Corps of Engineers extends Pebble scoping period

  • The U.S. Army Corps of Engineers Alaska Division has extended the scoping period on the Pebble mine project to 90 days from the original 30 days that began on April 1. In the above map from Pebble’s permit application, the red area is the Nanushuk River drainage; purple is the Kvichak River drainage, the dotted line across Cook Inlet is the natural gas pipeline route; and the solid line to mine site is the transportation corridor. (Map/Pebble Ltd. Partnership)

Stakeholders who want to weigh in on the potential impacts of the Pebble mine project will have two more months to do so.

The U.S. Army Corps of Engineers Alaska District announced Friday morning that it will be extending the public scoping period to 90 days from the statutory minimum of 30 days for the project’s environmental impact statement, or EIS.

The Pebble EIS scoping period, which began April 1, will now run until June 29 instead of the original April 30 closing date.

Scoping, as the name implies, is when the public and cooperating government agencies are asked to submit the scope of potential environmental and socioeconomic impacts that should be studied in a proposed development’s EIS.

The Corps of Engineers has also had an invitation out to 35 recognized Tribes for government-to-government consultation during the Pebble EIS process since Jan. 12, according to a March 30 press release.

The extension comes after repeated calls for such an action from not only opponents to the project but also Sen. Lisa Murkowski and Gov. Bill Walker’s administration.

Murkowski wrote to Corps of Engineers Alaska leaders April 3 in part requesting they consider the concerns of those who feel 30 days for scoping “may be insufficient for a project of this magnitude and potential impact.”

Murkowski also emphasized that she remains neutral on Pebble, but she strongly objected to the Environmental Protection Agency’s move in 2014 to preemptively stop the project. Walker has repeatedly stated he is against the Pebble project, going back to his 2014 campaign for governor.

When Pebble Limited Partnership unveiled its scaled-down mine plan in October Walker stopped short of wholly denouncing the plan, but said in an interview with Alaska Public Media that the company still has a exceedingly high burden to clear and he is very skeptical it can be developed responsibly.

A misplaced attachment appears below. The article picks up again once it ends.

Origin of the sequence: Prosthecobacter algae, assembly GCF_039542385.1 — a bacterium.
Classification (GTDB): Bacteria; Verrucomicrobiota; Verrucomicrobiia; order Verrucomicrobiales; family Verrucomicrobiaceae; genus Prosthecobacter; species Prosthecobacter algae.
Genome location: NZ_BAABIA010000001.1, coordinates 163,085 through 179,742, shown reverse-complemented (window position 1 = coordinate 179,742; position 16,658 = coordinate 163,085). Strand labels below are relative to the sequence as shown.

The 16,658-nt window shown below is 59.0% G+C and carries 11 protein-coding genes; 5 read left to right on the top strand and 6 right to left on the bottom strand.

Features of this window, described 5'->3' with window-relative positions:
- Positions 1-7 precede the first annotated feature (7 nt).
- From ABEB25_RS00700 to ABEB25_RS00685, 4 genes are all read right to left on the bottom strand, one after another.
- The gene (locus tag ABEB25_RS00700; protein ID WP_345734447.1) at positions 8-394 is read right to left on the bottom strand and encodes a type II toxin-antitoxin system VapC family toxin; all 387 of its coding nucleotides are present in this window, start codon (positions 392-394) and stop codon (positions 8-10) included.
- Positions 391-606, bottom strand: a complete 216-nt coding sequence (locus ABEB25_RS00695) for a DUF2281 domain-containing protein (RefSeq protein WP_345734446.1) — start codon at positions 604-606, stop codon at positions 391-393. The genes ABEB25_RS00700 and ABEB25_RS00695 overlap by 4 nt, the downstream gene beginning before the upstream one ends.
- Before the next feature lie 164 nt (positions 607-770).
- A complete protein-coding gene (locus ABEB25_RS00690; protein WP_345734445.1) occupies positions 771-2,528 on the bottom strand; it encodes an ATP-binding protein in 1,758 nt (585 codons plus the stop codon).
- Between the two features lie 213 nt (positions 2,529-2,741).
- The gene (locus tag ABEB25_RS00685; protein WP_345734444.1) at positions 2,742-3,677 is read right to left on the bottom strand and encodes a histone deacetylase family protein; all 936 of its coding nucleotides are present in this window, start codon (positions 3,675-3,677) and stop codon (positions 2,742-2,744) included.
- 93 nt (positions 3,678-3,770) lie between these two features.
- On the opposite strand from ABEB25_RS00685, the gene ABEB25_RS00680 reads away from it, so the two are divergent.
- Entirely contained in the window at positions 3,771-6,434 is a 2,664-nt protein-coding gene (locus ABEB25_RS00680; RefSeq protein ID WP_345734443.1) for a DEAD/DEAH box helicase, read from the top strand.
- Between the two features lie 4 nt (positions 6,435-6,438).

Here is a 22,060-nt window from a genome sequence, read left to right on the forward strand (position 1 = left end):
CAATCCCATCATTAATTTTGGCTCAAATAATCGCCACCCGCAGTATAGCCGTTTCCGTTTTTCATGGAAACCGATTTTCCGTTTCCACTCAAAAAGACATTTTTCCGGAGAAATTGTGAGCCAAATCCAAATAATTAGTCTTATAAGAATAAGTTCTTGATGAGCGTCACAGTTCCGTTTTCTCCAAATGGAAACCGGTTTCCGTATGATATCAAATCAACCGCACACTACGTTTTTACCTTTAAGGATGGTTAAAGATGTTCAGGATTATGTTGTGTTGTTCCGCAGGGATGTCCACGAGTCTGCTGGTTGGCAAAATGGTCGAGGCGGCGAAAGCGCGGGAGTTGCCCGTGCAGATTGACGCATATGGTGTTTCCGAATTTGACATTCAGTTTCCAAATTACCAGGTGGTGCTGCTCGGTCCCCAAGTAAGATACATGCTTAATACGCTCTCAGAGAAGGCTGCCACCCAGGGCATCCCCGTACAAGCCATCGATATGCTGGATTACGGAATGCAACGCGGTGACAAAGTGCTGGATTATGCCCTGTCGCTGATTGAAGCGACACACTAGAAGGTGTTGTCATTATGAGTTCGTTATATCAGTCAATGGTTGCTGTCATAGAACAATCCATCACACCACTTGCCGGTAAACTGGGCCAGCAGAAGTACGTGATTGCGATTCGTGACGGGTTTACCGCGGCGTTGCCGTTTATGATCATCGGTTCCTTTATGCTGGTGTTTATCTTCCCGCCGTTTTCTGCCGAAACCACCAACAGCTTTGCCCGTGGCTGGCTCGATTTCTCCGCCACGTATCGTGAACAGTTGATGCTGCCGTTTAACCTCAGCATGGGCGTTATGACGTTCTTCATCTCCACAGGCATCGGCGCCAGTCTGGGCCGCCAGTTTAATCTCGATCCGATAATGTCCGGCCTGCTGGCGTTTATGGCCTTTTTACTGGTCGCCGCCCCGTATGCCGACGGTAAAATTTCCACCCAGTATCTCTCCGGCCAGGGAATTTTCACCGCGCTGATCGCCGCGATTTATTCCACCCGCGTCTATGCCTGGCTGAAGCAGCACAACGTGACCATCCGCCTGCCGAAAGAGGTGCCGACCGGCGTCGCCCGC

Murkowski additionally asked Corps officials to hold more scoping meetings in communities in the Nushagak River drainage where the mine would be located.

The Corps originally scheduled one scoping meeting in Dillingham April 17, which is the regional hub community at the mouth of the Nushagak about 100 miles southwest of the mine site.

However, a public meeting in New Stuyahok, a village along the middle reaches of the Nushagak, was recently added for April 13, according to the Corps’ website for the project. The other meetings are in communities near the project’s other proposed facilities — the gas pipeline, a deepwater port, an Iliamna Lake ferry and associated roads.

Murkowski also asked that Alaska Native corporations be consulted on the project. Bristol Bay Native Corp., which is the regional Native corporation for the area, has long been an ardent opponent of Pebble.

Department of Natural Resources Commissioner Andy Mack sent a similar letter to Corps Alaska leaders March 28 asking for 90 to 120 days of scoping for the Pebble EIS.

Pebble spokesman Mike Heatwole wrote via email that the company supports the Corps’ decision to extend the scoping period “as we want a thorough, comprehensive, robust EIS. We remain confident that once all of the technical information has been subjected to this level of scrutiny and review we will secure permits for a responsible mine at Pebble.”

Heatwole downplayed the importance of the public input period when the 30-day scoping plan was released. He suggested the public comment period following the release of the draft EIS is far more important, as it is when the public can critique the work the Corps’ has done evaluating the project and suggest changes for the final draft.

When the Corps released its initial two-year schedule to reach a record of decision on the Pebble EIS with a 30-day scoping period March 20, it immediately drew sharp criticism from groups fighting the project.

While the EIS schedule and drafting for each project is different because no two developments are the same, they noted the Corps has regularly taken upwards of five years to complete the EIS process on other large projects in the state; some with scoping periods in excess of 100 days.

Shane McCoy, the Pebble Project Manager for the Corps, said in an interview after the Pebble timeline was released that it is a “straw man schedule” and stressed that the agency understands the strong emotions that surround the project.

The Corps has taken more than five years to reach a final EIS on the Donlin Gold mine project, which is roughly similar to Pebble’s plans. Donlin Gold is an open-pit mine project in the Kuskokwim River drainage north of the Pebble deposits in Western Alaska.

Both projects, as proposed, call for large surface mines in the upper reaches of large salmon-bearing watersheds with commercial and subsistence fisheries, as well as natural gas pipelines from Cook Inlet to power the operations.

Mack noted in his letter that the Donlin scoping period lasted 105 days with 14 public meetings — at a rate of about one per week — and wrote that the state requests a similar process for Pebble. There are nine public meetings currently scheduled over 11 days in mid-April during Pebble’s scoping period.

Donlin Gold applied to initiate an EIS in December 2012 and a final EIS is expected soon, according to the Corps’ schedule for the project.

Elwood Brehmer can be reached at [email protected].

Updated: 
04/11/2018 - 1:18pm

Comments